Tia Ghose, LiveScience Staff Writer
Date: 10 April 2013 Time: 03:34 PM ET
An artist’s impression of a Viking ship.
CREDIT: Paul Moore, Dreamstime.com

Updated at 9:30 a.m. ET.

A mysterious Viking sundial found in Greenland may have helped the ancient mariners sail at the same north-south latitude across the Atlantic, new research suggests.

The study, detailed Tuesday (April 9) in the journal Proceedings of the Royal Society A Mathematical and Physical Sciences, suggests that the raiding Norsemen might have been even more impressive sailors than previously thought.

“It is widely accepted that Norse people were excellent mariners. Now it seems they used much more sophisticated navigational instruments than we thought before,” said study co-author Balázs Bernáth, a researcher at Eötvös University in Hungary. [Fierce Fighters: 7 Secrets of Viking Culture]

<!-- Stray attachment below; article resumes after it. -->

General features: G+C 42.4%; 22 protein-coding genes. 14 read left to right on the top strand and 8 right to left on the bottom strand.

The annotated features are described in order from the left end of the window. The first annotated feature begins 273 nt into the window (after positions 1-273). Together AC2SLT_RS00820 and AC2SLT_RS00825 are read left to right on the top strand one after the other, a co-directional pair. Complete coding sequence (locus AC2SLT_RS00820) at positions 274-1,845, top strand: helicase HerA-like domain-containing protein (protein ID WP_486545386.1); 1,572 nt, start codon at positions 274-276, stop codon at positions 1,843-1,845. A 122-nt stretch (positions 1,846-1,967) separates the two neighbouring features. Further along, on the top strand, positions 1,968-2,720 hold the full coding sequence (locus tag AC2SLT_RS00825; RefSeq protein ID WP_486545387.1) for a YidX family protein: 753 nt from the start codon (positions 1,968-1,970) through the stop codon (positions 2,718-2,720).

Mysterious artifact

Exactly how Vikings navigated the open seas has been the subject of speculation and folklore. Researchers think the Vikings used sophisticated sun compasses to find true north and relied on a “magic” crystal to navigate on cloudy days. (Scientists recently unearthed evidence of one of these Viking sunstones.)

In 1948, an archaeologist discovered a mysterious wooden artifact under the ruins of a Benedictine monastery in a fjord in Uunartoq, Greenland, which was settled by Norse farmers during the 10th century. The artifact, shaped into a half-circle, had a center hole and a zigzag engraved along its perimeter. Several lines had also been scratched onto the plate’s interior.

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